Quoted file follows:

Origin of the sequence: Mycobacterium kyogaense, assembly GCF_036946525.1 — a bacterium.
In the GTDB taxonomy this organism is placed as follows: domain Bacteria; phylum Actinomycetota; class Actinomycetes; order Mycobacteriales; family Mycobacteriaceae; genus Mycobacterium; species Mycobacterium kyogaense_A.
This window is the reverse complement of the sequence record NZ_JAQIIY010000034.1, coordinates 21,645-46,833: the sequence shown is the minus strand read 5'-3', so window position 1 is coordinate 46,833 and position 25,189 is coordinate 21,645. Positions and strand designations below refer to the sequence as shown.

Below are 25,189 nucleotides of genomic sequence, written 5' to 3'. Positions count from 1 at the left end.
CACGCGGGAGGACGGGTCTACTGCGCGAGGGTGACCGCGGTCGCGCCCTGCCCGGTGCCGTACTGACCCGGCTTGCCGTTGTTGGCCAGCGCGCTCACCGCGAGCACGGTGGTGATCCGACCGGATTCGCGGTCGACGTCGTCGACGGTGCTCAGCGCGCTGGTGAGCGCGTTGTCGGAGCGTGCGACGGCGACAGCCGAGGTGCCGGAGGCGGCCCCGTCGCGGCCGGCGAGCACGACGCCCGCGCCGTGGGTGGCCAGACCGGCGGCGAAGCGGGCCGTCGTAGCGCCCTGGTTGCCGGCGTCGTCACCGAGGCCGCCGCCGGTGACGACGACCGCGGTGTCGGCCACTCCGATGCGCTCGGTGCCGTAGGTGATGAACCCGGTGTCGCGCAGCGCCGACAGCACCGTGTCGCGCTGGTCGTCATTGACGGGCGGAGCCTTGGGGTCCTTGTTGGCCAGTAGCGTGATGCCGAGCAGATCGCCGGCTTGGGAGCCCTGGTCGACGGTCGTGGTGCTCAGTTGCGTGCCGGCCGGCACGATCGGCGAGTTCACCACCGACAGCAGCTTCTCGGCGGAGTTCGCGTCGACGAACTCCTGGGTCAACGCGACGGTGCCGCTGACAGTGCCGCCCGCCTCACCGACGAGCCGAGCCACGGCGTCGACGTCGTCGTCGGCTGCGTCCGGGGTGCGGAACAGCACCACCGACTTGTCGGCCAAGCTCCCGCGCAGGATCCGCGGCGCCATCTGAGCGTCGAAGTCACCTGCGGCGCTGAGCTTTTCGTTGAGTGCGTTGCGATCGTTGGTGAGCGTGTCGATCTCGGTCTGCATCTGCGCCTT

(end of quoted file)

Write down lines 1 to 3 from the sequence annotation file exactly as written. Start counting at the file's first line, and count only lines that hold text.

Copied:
Origin of the sequence: Mycobacterium kyogaense, assembly GCF_036946525.1 — a bacterium.
In the GTDB taxonomy this organism is placed as follows: domain Bacteria; phylum Actinomycetota; class Actinomycetes; order Mycobacteriales; family Mycobacteriaceae; genus Mycobacterium; species Mycobacterium kyogaense_A.
This window is the reverse complement of the sequence record NZ_JAQIIY010000034.1, coordinates 21,645-46,833: the sequence shown is the minus strand read 5'-3', so window position 1 is coordinate 46,833 and position 25,189 is coordinate 21,645. Positions and strand designations below refer to the sequence as shown.